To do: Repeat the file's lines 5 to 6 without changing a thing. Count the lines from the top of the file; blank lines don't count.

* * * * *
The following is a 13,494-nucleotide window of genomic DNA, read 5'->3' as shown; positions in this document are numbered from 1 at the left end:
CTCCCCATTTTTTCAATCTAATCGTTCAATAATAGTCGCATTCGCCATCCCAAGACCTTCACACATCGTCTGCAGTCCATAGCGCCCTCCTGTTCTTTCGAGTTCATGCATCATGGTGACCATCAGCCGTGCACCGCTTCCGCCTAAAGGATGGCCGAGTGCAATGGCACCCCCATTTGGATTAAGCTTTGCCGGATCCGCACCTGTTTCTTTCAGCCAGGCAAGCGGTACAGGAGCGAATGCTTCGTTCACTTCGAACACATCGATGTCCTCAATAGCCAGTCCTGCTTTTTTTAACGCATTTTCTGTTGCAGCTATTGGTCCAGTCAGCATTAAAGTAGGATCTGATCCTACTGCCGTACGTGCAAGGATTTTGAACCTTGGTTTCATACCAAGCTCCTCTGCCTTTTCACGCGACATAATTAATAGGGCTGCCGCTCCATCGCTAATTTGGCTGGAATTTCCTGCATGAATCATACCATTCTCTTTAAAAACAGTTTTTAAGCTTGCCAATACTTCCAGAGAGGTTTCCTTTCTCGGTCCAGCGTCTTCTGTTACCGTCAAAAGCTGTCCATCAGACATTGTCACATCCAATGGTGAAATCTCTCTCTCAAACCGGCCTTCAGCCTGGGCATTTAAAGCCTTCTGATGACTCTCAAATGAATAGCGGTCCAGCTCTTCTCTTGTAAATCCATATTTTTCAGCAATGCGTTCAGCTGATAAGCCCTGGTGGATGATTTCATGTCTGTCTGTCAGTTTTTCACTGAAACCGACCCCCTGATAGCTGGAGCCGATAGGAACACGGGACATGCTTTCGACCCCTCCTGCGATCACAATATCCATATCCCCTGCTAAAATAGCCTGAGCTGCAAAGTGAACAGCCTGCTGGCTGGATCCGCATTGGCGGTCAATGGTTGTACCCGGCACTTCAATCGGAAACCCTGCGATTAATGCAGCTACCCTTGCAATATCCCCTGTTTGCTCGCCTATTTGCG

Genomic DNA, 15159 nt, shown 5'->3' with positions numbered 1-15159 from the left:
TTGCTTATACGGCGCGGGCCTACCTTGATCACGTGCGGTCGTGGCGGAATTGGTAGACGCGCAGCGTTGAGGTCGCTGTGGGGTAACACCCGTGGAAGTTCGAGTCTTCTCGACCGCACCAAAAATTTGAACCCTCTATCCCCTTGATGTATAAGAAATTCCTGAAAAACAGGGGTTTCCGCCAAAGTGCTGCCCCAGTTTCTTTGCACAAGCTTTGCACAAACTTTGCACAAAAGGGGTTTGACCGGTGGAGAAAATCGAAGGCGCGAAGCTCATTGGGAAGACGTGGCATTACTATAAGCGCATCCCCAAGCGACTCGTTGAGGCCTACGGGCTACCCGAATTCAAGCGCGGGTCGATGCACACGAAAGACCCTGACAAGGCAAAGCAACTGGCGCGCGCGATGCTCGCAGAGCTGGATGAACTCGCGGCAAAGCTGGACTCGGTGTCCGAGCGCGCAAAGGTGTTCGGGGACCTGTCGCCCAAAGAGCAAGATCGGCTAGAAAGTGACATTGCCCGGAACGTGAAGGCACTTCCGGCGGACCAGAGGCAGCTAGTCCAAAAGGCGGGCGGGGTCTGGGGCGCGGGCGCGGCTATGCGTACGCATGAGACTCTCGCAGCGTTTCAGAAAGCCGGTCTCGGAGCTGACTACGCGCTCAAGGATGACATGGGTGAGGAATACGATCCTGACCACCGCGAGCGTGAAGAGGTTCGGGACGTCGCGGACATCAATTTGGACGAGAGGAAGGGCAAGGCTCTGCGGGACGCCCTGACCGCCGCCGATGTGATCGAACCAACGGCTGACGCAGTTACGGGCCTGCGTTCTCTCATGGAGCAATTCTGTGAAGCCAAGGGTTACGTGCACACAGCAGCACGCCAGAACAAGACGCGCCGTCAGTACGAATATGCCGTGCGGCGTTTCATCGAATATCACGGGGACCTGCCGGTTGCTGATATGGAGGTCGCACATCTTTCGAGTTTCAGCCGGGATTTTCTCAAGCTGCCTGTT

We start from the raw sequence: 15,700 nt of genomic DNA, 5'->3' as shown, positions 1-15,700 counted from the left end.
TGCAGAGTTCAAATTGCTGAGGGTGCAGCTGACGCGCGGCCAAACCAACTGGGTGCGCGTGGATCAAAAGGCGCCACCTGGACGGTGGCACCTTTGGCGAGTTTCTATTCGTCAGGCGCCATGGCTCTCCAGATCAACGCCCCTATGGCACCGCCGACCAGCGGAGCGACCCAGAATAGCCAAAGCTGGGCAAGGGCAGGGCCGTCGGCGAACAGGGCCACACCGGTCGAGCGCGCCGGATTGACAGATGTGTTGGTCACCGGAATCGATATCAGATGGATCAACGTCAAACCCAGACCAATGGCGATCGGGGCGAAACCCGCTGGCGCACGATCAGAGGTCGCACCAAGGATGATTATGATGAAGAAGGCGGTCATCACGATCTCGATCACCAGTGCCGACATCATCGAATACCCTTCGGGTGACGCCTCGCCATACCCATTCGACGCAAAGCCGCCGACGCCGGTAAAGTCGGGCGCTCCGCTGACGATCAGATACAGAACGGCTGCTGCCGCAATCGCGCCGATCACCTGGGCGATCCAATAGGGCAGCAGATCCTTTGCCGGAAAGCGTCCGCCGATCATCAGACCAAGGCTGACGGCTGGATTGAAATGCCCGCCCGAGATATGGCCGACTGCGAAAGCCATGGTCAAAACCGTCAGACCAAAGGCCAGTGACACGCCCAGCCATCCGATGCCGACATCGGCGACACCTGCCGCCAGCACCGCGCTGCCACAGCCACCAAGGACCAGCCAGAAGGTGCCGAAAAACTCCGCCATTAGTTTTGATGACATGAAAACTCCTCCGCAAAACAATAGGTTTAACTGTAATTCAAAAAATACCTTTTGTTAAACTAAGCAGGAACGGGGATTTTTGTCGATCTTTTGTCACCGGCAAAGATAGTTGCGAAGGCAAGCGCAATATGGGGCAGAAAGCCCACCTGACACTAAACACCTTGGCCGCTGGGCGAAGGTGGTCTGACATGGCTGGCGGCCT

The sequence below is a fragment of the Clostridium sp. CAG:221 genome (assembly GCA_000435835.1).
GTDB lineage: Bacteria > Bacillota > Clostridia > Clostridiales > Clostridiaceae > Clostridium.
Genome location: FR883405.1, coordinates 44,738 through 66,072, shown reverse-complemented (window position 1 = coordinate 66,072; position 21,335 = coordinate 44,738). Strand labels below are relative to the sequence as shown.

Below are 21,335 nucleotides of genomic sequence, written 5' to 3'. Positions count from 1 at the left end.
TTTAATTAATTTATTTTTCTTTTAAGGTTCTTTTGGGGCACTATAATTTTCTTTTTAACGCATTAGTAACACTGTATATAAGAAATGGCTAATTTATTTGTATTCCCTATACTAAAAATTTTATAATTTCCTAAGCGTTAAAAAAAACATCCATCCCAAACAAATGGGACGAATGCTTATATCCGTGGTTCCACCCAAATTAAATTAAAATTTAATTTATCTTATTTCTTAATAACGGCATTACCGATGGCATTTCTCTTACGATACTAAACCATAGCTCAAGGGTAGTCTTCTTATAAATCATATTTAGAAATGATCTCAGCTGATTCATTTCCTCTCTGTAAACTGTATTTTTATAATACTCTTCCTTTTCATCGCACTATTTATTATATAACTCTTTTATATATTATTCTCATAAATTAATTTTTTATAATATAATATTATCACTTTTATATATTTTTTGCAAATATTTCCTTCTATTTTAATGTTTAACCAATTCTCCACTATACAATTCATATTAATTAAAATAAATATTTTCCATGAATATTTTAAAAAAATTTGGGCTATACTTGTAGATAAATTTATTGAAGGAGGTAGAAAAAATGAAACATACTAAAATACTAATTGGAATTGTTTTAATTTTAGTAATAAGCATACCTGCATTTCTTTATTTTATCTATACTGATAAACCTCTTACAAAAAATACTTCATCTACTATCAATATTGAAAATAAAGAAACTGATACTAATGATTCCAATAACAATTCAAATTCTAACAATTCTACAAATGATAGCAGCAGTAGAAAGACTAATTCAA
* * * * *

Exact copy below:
We start from the raw sequence: 15,700 nt of genomic DNA, 5'->3' as shown, positions 1-15,700 counted from the left end.
TGCAGAGTTCAAATTGCTGAGGGTGCAGCTGACGCGCGGCCAAACCAACTGGGTGCGCGTGGATCAAAAGGCGCCACCTGGACGGTGGCACCTTTGGCGAGTTTCTATTCGTCAGGCGCCATGGCTCTCCAGATCAACGCCCCTATGGCACCGCCGACCAGCGGAGCGACCCAGAATAGCCAAAGCTGGGCAAGGGCAGGGCCGTCGGCGAACAGGGCCACACCGGTCGAGCGCGCCGGATTGACAGATGTGTTGGTCACCGGAATCGATATCAGATGGATCAACGTCAAACCCAGACCAATGGCGATCGGGGCGAAACCCGCTGGCGCACGATCAGAGGTCGCACCAAGGATGATTATGATGAAGAAGGCGGTCATCACGATCTCGATCACCAGTGCCGACATCATCGAATACCCTTCGGGTGACGCCTCGCCATACCCATTCGACGCAAAGCCGCCGACGCCGGTAAAGTCGGGCGCTCCGCTGACGATCAGATACAGAACGGCTGCTGCCGCAATCGCGCCGATCACCTGGGCGATCCAATAGGGCAGCAGATCCTTTGCCGGAAAGCGTCCGCCGATCATCAGACCAAGGCTGACGGCTGGATTGAAATGCCCGCCCGAGATATGGCCGACTGCGAAAGCCATGGTCAAAACCGTCAGACCAAAGGCCAGTGACACGCCCAGCCATCCGATGCCGACATCGGCGACACCTGCCGCCAGCACCGCGCTGCCACAGCCACCAAGGACCAGCCAGAAGGTGCCGAAAAACTCCGCCATTAGTTTTGATGACATGAAAACTCCTCCGCAAAACAATAGGTTTAACTGTAATTCAAAAAATACCTTTTGTTAAACTAAGCAGGAACGGGGATTTTTGTCGATCTTTTGTCACCGGCAAAGATAGTTGCGAAGGCAAGCGCAATATGGGGCAGAAAGCCCACCTGACACTAAACACCTTGGCCGCTGGGCGAAGGTGGTCTGACATGGCTGGCGGCCT